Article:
At the book’s conclusion (or non-conclusion) Miss Goering and Mrs. Copperfield are reunited in a bar – and promptly fall out with one another. Mrs. Copperfield tells Miss Goering: ‘I feel that you have changed anyway and lost your charm.’ By the same measure, Miss Goering is ‘completely disgusted’ with Mrs. Copperfield, and tells her that she has ‘gone to pieces’. Miss Goering tries to explain what has happened over the course of the novel as follows:
‘Certainly I am nearer to becoming a saint,’ reflected Miss Goering, ‘but is it possible that a part of me hidden from my sight is piling sin upon sin as fast as Mrs. Copperfield?’ This latter possibility Miss Goering thought to be of considerable interest but of no great importance.
Although Miss Goering suspects that she may be as sinful as Mrs. Copperfield, she does not care. At the moment when the reader expects a resolution to come, Bowles does not provide one. Who is right and who is wrong may be ‘of considerable interest’, but it is also ‘of no great importance’.
In her fiction, arguments like this remain unresolved because Bowles never steps in to pick a winner. Instead they run, endlessly, on. And matters are made even more perplexing by the fact that Bowles rarely gives an insight into any of her characters’ thoughts, feelings or motivations – leaving us to glean what we can from dialogue and frequently bizarre behaviour alone (much like watching a play).
As a consequence, reading Two Serious Ladies for the first time can be like waking up in an unknown country and trying to find your way home with no map (or smart phone) and a broken (moral) compass. Bowles’ stubborn refusal to give any clear directions has led many readers to dismiss her as a mere eccentric (her reputation as being Paul’s ‘mad’ wife doesn’t help matters on this front). Yet on a second reading, it’s possible to see that the novel is actually deceptively experimental, recalling, for example, Gertrude Stein’s 1909 novel Three Lives – a modernist book that is also, essentially, the staging of a divided self. We could also see it as a kind of precursor to Shelia Heti’s 2010 not-a-novel in its attempt to wrangle with a question similar to ‘How Should a Person Be?’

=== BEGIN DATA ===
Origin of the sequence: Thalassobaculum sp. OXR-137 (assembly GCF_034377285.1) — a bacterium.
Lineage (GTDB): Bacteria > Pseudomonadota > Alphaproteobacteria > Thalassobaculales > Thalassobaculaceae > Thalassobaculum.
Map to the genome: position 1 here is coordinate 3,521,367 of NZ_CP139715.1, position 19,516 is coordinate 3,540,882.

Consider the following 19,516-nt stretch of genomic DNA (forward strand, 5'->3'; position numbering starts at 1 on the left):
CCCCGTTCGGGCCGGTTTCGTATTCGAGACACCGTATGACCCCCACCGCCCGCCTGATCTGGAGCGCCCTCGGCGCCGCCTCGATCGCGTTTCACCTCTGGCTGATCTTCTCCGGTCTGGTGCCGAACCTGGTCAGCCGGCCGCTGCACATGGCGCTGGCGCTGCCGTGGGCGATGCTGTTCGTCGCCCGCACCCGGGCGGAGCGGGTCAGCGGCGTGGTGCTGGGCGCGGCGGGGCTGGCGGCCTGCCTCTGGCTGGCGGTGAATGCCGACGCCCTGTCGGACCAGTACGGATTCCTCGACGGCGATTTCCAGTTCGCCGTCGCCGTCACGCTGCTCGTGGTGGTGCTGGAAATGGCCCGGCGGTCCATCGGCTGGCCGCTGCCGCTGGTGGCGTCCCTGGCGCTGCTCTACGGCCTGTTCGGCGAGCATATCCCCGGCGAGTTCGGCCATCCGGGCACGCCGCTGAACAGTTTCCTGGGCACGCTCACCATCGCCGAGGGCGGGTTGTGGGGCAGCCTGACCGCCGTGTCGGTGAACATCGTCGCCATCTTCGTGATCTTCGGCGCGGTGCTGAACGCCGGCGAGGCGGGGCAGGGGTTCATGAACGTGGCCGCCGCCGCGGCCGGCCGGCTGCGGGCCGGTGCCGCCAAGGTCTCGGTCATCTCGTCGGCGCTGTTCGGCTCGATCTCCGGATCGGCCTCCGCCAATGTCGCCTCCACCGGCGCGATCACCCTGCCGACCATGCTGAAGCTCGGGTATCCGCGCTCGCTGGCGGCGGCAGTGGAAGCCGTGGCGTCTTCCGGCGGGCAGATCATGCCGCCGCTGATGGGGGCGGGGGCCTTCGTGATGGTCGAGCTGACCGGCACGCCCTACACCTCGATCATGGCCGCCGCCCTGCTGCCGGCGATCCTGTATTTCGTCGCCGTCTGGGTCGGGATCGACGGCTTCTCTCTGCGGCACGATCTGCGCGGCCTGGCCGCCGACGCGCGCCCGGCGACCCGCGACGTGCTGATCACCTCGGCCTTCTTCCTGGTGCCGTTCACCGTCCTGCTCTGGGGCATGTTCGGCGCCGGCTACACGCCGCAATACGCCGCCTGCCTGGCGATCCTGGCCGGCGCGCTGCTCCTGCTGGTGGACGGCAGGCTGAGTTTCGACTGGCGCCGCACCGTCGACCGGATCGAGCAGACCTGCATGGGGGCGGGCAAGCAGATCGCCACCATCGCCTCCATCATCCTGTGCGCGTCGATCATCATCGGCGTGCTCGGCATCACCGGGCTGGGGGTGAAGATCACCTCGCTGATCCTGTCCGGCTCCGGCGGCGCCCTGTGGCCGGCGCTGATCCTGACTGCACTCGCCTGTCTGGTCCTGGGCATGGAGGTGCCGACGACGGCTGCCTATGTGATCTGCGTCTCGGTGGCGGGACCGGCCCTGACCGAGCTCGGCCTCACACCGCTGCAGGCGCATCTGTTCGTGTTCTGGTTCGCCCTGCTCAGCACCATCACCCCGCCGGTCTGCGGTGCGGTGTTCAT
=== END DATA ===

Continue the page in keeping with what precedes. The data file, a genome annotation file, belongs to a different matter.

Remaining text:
Though ostensibly whimsical in terms of plot, Two Serious Ladies grapples with existential questions of sin and salvation in a godless world and reveals the uneasy, gendered power structures that underlay family life, 1940s US society and cross-cultural encounters. The novel deals with themes such as domestic abuse, anxiety, sexual violence, sex tourism, orientalism and jingoism – as well as female friendship, compassion and self-liberation.
Like the woman who created it, Jane Bowles’ writing refuses to sit still in a single category. Which, I suppose, could make it difficult for a publisher to know how to ‘sell’ it. Bowles wrote a novel that’s like a play and a play that’s like a novel; psychological works that refuse to look inside people’s heads and travel writing that refuses to look out of the window; work that in some ways follows on from modernism, but in others looks forward to postmodernism; writing that is queer and feminist; writing that is bitterly tragic. Writing that also, miraculously, manages to be brilliantly, blackly funny.
When Miss Gamelon describes Miss Goering as being unable to go five minutes ‘without introducing something weird into the conversation’ she could also be describing her own creator. But it is this weirdness that makes Jane Bowles so wonderful; and it’s more than matched by her wisdom. It’s about time we started taking the lady more seriously.